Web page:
The term translation, from the Latin translatio, when used in Orthodox Christian tradition, relates to the formal movement of holy objects, most commonly of relics related to saints, from one place to another. Usually only the translation of the remains of a saint's body would be treated most formally, while secondary relics such as fragments and items of clothing are treated with less ceremony.
In the early years of the church the disturbance, let alone the division, of the remains of martyrs and other saints, was not practiced. They were allowed to remain in their often unidentified resting places in cemeteries and catacombs, always outside the walls of the cities, but as martyriums began to be built over the sites of burial, it was considered beneficial to the soul to be buried close to the remains of saints. Thus, large "funerary halls" were built over the sites of martyr's graves. The earliest recorded removal of saintly remains was that of St. Babylas at Antioch in 354. This may have been because the newer city of Constantinople lacked the many older saintly graves of Rome. These translations soon became common in the Eastern Empire, although still banned in the West. Thus, Constantinople was able to acquire the remains of Saints Timothy, Andrew, and Luke, and the division of bodies also began. In the fifth century, the theologian Theodoretus declaring that "Grace remains entire with every part". A slab from an altar dated 357, found in North Africa but now in the Louvre, records that relics from several prominent saints had been deposited beneath it.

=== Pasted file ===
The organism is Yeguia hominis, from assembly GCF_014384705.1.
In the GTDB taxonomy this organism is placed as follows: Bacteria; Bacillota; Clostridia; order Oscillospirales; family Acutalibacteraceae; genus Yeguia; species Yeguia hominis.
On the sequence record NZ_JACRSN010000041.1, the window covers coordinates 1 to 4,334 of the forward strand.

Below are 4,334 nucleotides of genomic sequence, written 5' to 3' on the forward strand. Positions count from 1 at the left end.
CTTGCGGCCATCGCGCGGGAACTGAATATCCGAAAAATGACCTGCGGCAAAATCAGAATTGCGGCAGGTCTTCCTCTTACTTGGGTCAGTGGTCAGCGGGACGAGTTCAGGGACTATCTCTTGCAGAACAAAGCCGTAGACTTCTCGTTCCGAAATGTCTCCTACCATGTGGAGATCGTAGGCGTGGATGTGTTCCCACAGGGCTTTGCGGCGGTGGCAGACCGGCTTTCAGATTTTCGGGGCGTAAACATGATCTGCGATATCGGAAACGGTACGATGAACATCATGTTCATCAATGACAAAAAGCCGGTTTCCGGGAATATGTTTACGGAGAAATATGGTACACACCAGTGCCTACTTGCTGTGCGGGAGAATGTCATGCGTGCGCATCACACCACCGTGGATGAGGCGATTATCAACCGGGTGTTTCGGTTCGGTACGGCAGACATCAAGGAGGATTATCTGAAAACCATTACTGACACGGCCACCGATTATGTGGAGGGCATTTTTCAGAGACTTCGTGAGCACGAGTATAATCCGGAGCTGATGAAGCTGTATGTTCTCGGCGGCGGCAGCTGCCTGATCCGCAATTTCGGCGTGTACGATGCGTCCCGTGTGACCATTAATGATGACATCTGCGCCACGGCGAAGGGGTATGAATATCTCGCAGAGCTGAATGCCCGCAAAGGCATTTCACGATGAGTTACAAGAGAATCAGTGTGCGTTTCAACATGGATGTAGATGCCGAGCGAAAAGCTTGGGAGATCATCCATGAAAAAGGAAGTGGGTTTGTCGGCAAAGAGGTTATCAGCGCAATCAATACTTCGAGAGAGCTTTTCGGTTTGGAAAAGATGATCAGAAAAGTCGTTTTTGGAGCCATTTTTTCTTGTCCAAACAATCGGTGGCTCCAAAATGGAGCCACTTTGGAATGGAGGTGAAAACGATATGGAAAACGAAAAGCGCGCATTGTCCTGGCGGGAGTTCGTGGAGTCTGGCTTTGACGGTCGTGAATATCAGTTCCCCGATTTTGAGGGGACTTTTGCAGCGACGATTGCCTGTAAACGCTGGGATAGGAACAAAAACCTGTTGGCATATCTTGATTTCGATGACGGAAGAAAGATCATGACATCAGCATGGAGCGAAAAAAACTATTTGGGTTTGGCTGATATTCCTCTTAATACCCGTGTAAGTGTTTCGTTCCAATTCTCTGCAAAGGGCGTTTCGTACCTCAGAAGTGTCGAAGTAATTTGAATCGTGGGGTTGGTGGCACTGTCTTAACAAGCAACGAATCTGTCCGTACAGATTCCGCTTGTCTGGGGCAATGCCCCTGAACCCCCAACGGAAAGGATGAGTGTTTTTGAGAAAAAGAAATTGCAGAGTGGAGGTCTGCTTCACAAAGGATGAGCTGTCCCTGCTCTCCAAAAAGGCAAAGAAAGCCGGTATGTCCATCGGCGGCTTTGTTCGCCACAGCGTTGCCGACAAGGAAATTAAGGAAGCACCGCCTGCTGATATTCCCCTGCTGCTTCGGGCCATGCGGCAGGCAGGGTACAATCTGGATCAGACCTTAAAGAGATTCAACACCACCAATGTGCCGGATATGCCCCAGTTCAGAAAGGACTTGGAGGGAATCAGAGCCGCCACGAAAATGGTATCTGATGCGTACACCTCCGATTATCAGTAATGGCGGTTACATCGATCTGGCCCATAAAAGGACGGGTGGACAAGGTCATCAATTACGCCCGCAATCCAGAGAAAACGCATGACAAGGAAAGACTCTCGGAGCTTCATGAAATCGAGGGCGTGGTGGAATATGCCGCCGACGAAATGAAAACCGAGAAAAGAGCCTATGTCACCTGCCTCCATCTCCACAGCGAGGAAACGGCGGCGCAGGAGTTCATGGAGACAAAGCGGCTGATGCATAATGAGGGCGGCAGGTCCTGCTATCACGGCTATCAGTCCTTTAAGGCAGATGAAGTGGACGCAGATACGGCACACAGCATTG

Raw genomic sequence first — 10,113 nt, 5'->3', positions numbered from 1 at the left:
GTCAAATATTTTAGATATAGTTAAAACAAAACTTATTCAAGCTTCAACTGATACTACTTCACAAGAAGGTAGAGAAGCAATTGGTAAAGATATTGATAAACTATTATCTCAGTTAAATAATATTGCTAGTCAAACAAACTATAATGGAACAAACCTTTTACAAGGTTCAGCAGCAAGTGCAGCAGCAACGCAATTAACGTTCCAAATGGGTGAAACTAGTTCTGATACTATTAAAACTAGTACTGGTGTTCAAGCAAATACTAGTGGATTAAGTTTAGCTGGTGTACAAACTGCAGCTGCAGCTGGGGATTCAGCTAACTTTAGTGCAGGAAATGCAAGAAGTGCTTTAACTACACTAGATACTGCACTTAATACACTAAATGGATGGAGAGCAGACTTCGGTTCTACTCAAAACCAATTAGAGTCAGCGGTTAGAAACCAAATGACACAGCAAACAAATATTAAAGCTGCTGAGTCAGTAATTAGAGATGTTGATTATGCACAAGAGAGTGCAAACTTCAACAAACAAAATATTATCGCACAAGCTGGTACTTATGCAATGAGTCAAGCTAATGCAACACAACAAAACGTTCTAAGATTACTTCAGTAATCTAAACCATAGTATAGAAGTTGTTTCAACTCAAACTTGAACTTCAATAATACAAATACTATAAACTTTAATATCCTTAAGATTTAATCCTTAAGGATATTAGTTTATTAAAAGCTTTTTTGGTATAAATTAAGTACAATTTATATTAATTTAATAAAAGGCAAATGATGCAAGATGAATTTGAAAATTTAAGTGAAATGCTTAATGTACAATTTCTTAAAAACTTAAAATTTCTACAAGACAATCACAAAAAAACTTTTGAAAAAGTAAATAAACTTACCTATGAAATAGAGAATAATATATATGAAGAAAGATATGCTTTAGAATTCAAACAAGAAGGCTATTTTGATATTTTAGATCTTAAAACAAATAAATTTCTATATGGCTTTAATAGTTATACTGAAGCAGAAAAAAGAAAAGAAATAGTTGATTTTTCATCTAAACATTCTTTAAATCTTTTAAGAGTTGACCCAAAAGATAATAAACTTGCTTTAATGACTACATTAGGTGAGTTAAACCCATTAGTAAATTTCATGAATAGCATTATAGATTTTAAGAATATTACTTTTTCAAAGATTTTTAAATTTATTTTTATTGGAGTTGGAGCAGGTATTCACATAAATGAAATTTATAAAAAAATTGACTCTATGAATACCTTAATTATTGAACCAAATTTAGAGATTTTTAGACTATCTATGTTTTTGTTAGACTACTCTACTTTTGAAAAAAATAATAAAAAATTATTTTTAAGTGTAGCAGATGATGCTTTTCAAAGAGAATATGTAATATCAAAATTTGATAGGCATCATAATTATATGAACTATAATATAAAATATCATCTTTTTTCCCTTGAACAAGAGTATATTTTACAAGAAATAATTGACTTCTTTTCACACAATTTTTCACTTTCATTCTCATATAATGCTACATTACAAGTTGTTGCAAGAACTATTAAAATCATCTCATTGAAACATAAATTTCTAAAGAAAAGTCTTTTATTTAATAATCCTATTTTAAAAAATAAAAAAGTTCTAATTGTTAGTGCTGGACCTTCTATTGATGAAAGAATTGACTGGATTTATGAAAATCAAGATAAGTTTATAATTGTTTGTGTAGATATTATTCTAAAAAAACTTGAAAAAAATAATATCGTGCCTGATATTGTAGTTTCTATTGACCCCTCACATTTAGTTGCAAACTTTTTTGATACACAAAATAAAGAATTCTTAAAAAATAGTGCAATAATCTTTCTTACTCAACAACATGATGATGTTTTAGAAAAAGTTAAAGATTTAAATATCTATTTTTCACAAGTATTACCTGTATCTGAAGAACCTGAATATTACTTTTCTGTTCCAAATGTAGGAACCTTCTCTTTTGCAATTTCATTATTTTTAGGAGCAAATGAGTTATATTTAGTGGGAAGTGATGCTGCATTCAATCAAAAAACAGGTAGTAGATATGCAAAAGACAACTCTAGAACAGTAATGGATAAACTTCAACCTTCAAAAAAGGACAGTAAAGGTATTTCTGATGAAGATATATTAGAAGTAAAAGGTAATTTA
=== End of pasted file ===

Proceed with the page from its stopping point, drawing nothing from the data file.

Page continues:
From the fourth century, non-anatomical relics, above all that of the True Cross, were divided and widely distributed. While in the West a decree of emperor Theodosius I only allowed the moving of a whole sarcophagus with its contents, the upheavals of the barbarian invasions caused a relaxation of the rules, as relics needed to be moved to safer places.
In the fourth century, St. Basil the Great requested of the ruler of Scythia Minor, Junius Soranus (Saran), that he should send him the relics of saints of that region. In 373 or 374, the relics of Sava the Goth was sent to him in Caesarea Mazaca of Cappadocia, accompanied by a letter, the 'Epistle of the Church of God in Gothia to the Church of God located in Cappadocia and to all the Local Churches of the Holy Universal Church'. The sending of Savas' relics and the writing of the actual letter has been attributed to Bretannio of Tomi. This letter, written in Greek, is the oldest known writing to be composed on what is now Romanian soil.
The formal translation of relics became a solemn and important event, the memory of which is now often remembered with a feast day associated with each significant translation.
As the division of relics became common, distribution of fragments of the relics of saints became widespread. By the late eighth century all new Christian churches had to possess a relic before they could be properly consecrated. This led to the now common wide spread use of relics throughout the world. New churches, built in areas newly converted to Christianity as well as new parishes for expanding populations, needed relics, and this encouraged the translation of relics and fragments of relics to far-off places. Additionally, these relics became collectible items, often placed on Icons associated with the saint, of which ownership became a symbol of prestige for cities, kingdoms, monarchs, and individuals.
- Eduard Syndicus; Early Christian Art; p. 73; Burns & Oates, London, 1962;Catholic Encyclopedia (1913) on the Louvre slab and True Cross.